3D printing marks a new wave of printing technology that has wide-reaching implications on both sides of the law.
The impact of this technology on intellectual rights is significant. 3D printing is becoming more affordable for businesses, consumers and counterfeiters. This presents a new challenge, for brand owners, in the fight against counterfeiting.
3D printing can take hours per unit, but they are getting quicker and their capability is increasing. This leaves brand owners wondering if counterfeiters will use 3D printers to duplicate their products.
How 3D printers work
This technology takes a 3D design and turns it into a real object.
The design is inputted or scanned into a 3D printer. The product (such as plastics and metals) is added layer-by-layer to create different shapes.
Types of products manufactured
The end result allows people to produce their own goods.
The applications are endless, from clothing and household items to musical instruments and food.
Body parts, such as human ears, have been created. Working guns have hit the market. Entire houses and cars have been built using a 3D printer.
Businesses can benefit from 3D printing because it has the potential to cut down on manufacturing costs. It creates structures that would be impossible to make using traditional methods and it combines materials in innovative ways.
3D printing can also be used for more nefarious purposes, such as manufacturing knockoffs. This presents a new challenge for brand owners.
New tool for counterfeiters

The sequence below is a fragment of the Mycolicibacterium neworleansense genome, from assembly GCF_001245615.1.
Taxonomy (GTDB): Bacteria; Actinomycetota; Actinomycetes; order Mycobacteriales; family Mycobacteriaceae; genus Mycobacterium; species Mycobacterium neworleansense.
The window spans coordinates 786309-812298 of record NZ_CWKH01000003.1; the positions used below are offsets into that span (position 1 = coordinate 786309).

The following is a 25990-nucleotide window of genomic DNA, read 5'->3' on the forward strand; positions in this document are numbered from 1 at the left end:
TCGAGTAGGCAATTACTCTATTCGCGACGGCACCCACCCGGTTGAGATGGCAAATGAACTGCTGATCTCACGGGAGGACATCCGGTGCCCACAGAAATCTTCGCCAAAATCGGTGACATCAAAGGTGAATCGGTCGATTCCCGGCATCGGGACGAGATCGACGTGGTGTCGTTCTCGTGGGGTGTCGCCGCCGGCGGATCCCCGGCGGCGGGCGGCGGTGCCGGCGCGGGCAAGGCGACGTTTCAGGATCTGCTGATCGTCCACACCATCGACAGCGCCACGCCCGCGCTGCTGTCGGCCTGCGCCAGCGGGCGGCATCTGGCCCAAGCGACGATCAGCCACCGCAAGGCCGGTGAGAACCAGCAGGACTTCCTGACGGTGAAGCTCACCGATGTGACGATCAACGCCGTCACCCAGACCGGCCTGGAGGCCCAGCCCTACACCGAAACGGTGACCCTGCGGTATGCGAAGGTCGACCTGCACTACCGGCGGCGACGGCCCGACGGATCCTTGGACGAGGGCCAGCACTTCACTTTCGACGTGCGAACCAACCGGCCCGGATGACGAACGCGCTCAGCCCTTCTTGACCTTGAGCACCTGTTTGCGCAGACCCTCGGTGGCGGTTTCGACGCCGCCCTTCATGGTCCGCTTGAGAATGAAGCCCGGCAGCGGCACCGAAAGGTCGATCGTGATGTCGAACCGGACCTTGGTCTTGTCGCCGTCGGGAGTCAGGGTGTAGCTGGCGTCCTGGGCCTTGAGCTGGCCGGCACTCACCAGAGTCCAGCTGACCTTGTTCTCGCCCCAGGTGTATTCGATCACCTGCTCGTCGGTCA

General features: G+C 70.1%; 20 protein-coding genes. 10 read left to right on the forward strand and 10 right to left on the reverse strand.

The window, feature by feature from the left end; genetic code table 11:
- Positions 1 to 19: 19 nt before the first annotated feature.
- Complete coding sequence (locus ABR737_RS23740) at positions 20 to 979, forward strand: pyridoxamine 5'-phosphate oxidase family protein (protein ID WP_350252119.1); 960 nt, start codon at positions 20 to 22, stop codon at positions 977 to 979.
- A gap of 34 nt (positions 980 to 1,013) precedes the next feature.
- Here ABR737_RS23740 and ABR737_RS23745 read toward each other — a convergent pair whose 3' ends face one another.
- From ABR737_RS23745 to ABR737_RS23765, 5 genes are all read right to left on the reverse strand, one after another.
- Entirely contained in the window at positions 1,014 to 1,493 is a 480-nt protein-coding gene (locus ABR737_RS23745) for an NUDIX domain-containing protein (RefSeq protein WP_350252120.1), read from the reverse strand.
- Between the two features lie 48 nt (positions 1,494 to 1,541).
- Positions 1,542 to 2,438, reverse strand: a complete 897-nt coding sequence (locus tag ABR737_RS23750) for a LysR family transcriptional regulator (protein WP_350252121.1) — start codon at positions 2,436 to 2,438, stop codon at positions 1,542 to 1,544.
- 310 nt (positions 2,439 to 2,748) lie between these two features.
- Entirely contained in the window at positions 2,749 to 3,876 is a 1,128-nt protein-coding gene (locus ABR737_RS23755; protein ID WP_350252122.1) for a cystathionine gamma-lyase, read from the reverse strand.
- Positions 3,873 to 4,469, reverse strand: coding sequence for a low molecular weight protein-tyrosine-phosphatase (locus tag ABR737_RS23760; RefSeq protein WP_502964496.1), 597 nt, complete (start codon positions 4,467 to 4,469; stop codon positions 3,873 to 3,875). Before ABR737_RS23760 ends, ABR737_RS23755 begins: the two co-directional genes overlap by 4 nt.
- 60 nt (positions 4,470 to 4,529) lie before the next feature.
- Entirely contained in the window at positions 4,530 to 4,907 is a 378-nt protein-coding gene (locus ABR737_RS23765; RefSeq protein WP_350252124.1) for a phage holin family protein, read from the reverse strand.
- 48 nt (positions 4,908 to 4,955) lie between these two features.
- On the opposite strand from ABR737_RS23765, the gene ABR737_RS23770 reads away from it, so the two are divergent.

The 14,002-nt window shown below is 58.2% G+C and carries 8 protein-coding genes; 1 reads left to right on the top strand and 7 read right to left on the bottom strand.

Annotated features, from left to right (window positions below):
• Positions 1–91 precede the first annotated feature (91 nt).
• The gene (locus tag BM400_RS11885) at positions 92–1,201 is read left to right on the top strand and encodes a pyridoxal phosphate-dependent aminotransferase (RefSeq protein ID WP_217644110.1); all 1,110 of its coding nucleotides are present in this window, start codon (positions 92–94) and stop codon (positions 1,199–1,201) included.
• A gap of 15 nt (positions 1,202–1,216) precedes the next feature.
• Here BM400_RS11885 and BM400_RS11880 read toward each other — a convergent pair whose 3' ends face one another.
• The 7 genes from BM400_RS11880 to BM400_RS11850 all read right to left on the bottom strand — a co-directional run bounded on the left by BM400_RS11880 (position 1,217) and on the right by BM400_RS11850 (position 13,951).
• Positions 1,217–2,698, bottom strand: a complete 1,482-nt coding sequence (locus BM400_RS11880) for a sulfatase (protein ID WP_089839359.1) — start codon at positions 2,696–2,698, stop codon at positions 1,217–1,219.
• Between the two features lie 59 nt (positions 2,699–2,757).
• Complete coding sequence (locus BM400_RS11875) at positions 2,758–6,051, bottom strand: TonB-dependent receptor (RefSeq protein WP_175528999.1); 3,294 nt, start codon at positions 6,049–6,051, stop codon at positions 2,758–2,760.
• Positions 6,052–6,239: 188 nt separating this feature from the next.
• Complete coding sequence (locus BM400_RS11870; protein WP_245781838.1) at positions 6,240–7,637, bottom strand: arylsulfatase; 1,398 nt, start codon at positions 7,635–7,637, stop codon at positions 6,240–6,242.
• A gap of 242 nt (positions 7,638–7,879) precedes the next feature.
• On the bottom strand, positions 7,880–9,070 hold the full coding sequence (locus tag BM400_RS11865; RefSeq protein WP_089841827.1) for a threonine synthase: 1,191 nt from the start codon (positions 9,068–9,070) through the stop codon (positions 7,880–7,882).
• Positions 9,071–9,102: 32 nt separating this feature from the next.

3D printing is a game changer. It gives counterfeiters more options. A counterfeiter equipped with a high-resolution scanner and a decent 3D printer can produce many different kinds of knockoffs. They will also be able to take an element of a brand, and apply it to their own designs.
Using the law to protects brands
The challenge is also a legal one. Policies and laws, designed to protect brands in the age of 3D printing, will need to keep up with technology, without stifling innovation.
Patent and trademark offices will also need to update current processes to help protect brands.
There have already been infringement claims. HBO sent a cease and desist letter to nuPROTO, a 3D printing service provider, to stop printing Iron Throne docks.
The product was an iPhone dock inspired after the Game of Thrones series. This resulted in a change in the way they market their product.
Consumers as manufacturers
Counterfeiting and businesses are not the only ones interested in using 3D printers to replicate brands. Consumers will also want to use this technology.
Intellectual property owners will face challenges similar to those that the digital industry faces when their software, movies and music is shared and downloaded online.
As prices of 3D printers get more affordable, consumers are starting to use this technology to create their own counterfeits at home.
Brand owners may decide to tackle this issue by selling the rights to use their 3D printable designs to consumers.
This will circumvent the potential advantage that a counterfeiter has by placing this capability in the hands of the consumer.
In some cases, consumers don’t even need to purchase a 3D printer. Buyers can use a 3D printing service to duplicate products.Business, Counterfeiting, Intellectual Property, Legislation